Denise A. Gorondy, DVM
We are fortunate to be in a time where significant progress is being made with treatments for arthritis. In addition to the treatments mentioned (joint injection and Adequan), there are some newer treatment modalities that could potentially be appropriate to treat and or manage a horse with osteoarthritis of the coffin joint.
- Therapeutic shoeing, although not a new modality, is often times overlooked in instances of chronic conditions such as coffin joint arthritis. However, utilizing radiographs to guide the farrier in ideal shoeing can dramatically improve a distal limb origin lameness. The goal of utilizing radiographs is to allow the farrier to specifically identify where to place the breakover thereby reducing any unnecessary stress on the boney and soft tissue structures of the digit. Additionally, foot balance radiographs are used to ensure that the distal limb is properly balanced from side to side (referred to as medial to lateral balance).
- Tildren is a bisphosphate medication that is administered intravenously. In the horse’s body, there is a balance between bone building (performed by cells called osteoblasts) and bone breakdown (performed by cells called osteoclasts). In arthritic processes, the natural balance of bone metabolism is shifted toward osteoclastic activity. Tildren medication acts to shift the horse’s own bone metabolism away from excessive osteoclastic activity and re-establish proper balance of bone metabolism. One of the added benefits of Tildren is that it has the potential to treat multiple joints in the body. The frequency of administration of Tildren depends on the individual case. Some horses with an acute issue are treated once, other horses with more chronic issues are treated on a recurring basis.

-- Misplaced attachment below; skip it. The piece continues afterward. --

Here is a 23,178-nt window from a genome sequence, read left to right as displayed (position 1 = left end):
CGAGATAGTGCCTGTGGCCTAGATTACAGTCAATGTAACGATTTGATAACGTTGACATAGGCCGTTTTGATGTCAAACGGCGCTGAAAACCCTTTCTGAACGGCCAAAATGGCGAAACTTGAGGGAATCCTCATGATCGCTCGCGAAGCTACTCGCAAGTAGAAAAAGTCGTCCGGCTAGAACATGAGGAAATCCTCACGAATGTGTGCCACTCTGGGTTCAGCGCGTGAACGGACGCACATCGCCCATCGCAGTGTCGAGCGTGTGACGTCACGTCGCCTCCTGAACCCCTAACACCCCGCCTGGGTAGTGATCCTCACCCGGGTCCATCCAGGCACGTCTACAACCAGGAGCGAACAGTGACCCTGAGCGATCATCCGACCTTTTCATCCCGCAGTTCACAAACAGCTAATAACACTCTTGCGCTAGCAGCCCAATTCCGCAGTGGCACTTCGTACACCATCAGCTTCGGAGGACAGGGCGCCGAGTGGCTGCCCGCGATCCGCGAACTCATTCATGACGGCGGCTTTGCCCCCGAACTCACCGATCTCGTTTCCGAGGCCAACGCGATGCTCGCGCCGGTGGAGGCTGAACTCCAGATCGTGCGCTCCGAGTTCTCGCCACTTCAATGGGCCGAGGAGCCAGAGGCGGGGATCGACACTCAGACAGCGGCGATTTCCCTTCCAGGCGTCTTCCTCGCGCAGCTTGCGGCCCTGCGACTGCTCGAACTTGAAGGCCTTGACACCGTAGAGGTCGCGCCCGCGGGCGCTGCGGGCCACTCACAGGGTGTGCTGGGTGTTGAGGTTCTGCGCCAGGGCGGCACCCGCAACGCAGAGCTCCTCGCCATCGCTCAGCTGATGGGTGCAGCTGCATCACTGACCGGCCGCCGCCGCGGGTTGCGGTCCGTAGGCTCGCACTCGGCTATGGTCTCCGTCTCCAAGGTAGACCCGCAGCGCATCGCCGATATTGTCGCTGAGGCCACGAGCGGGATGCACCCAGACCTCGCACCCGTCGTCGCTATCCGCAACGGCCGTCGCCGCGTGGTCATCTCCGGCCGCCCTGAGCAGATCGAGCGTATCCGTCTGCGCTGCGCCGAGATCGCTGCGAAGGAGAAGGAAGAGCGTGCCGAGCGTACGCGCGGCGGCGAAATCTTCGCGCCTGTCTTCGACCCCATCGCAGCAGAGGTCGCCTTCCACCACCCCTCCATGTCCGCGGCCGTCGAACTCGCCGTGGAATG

- IRAP (Interleukin Receptor Antagonist Protein) is a therapy that utilizes the horse’s own blood proteins to combat inflammation. Interleukin – 1 is a blood protein that is one of the key perpetuators of active inflammation. During IRAP therapy, the horse’s own blood is harvested in a specially formulated syringe that contains chromium sulfate coated beads. This syringe is incubated and processed in a manner that results in an exponential increase in the horse’s owner IRAP molecules. The resulting IRAP rich serum is then harvested and injected directly into the affected area of the horse (ie the coffin joint). During the IRAP harvesting, multiple doses are obtained and any unused portion can be frozen to be used at a later date. The IRAP or antagonist proteins in the serum effectively eliminate the Interleukin – 1 and result in a decrease or elimination of the active inflammation present at the site of injection.
Although there is truthfully no way to cure arthritis of any joint, there are many therapies and management changes that can be made to improve these conditions to the point where the horse is comfortable enough to continuing working in some capacity.